Docking Fixture and Mechanism for a Protective Suit
- Created: Saturday, 01 March 2003
One can transfer safely and quickly between the suit and a sealed vehicle.
A suitlock assembly that comprises a docking fixture and mechanism has been invented to facilitate and accelerate donning and doffing of a sealed protective suit and/or to enable ingress and egress between the protective suit and a sealed vessel. The sealed protective suit could be a space suit, in which case the sealed vessel could be a spacecraft. Alternatively, the sealed suit could be an environmental protective suit of a type worn on Earth during cleanup of a hazardous-material site, in which case the sealed vessel could be a vehicle equipped to maintain a safe interior environment for workers in transit to and from the site. Figure 1 depicts a typical situation in which several crewmembers are working inside such a vehicle, one is working outside in a protective suit, and one is donning or doffing a protective suit while holding onto an overhead bar for support.
The wearer turns a handle (not shown in the figures) at the lower right corner of the suitlock assembly to actuate a cable linkage that, in turn, actuates latches and rack-and-pinion subassemblies at several positions around the periphery of the opening. The overall effect of this action is to detach the PLSS assembly from the suit and the inner hatch cover from the hatch ring and to transfer the PLSS assembly into the hatch. The inner hatch cover and the PLSS assembly can then be taken into the interior of the vehicle to make room for the wearer to leave the suit and enter the vehicle. The foregoing sequence of operations is reversed for a wearer donning the suit and leaving the vehicle.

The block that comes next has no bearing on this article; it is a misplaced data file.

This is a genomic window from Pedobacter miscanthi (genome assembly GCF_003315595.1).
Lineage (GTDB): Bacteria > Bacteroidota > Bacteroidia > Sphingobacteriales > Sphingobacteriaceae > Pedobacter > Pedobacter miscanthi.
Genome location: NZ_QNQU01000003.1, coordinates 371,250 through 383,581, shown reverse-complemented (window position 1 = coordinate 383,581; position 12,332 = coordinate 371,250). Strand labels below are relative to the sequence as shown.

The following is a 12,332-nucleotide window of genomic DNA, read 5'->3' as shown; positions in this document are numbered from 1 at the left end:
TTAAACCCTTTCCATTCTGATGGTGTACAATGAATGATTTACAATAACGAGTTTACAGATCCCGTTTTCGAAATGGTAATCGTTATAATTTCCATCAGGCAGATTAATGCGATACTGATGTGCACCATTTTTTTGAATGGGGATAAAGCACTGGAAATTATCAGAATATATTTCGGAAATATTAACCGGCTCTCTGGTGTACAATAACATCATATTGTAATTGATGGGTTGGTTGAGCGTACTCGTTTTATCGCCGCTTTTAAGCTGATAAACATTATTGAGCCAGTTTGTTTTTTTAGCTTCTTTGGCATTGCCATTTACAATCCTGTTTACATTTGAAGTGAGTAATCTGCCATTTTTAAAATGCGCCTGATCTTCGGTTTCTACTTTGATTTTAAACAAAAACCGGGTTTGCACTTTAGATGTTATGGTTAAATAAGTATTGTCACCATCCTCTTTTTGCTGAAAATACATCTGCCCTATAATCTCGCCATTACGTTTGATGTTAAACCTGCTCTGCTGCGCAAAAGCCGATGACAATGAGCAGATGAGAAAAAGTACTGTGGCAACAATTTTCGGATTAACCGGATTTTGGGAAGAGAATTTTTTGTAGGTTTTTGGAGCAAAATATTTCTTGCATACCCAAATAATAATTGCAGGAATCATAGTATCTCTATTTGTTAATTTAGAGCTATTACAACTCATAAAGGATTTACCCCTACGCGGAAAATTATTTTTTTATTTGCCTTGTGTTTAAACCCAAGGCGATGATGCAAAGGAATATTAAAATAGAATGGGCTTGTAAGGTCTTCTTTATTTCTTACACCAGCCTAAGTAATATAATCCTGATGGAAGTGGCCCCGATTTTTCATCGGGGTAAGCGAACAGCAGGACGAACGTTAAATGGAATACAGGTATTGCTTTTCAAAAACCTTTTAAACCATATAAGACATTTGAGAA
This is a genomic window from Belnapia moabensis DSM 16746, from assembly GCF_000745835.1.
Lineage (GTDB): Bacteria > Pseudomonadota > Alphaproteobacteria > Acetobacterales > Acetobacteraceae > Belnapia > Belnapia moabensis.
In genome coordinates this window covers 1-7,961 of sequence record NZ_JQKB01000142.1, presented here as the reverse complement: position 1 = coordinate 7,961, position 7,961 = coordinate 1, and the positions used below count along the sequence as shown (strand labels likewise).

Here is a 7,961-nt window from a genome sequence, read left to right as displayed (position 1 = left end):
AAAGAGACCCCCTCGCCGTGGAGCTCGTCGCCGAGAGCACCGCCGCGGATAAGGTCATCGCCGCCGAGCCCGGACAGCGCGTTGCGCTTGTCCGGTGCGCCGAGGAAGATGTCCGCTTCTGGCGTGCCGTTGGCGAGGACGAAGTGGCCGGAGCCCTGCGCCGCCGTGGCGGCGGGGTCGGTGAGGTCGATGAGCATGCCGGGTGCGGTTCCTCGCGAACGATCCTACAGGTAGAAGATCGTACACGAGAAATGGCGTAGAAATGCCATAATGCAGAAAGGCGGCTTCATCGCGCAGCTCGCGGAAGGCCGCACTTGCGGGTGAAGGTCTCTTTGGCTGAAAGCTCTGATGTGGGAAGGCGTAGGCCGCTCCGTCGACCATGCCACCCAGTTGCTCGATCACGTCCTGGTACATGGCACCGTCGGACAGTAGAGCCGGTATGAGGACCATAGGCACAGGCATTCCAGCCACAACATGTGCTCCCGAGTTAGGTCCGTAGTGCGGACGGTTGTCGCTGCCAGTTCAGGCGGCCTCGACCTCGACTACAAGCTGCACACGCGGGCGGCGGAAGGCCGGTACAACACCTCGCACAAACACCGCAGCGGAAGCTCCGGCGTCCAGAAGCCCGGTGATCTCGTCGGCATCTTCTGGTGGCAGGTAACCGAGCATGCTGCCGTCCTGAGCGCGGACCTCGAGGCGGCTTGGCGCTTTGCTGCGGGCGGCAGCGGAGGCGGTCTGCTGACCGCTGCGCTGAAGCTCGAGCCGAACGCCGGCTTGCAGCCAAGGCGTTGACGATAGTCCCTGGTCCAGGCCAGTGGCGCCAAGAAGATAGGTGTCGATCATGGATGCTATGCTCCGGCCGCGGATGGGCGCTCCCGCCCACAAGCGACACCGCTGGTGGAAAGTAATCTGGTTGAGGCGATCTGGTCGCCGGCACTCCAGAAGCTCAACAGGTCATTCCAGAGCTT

This work was done by Philip Culbertson, Jr., of Ames Research Center. For further information, access the Technical Support Package (TSP) free on-line at www.techbriefs.com/tsp under the Mechanics category.
This invention has been patented by NASA (U.S. Patent No. 5,697,108). Inquiries concerning nonexclusive or exclusive license for its commercial development should be addressed to the Patent Counsel, Ames Research Center, (650) 604-5104. Refer to ARC-14102.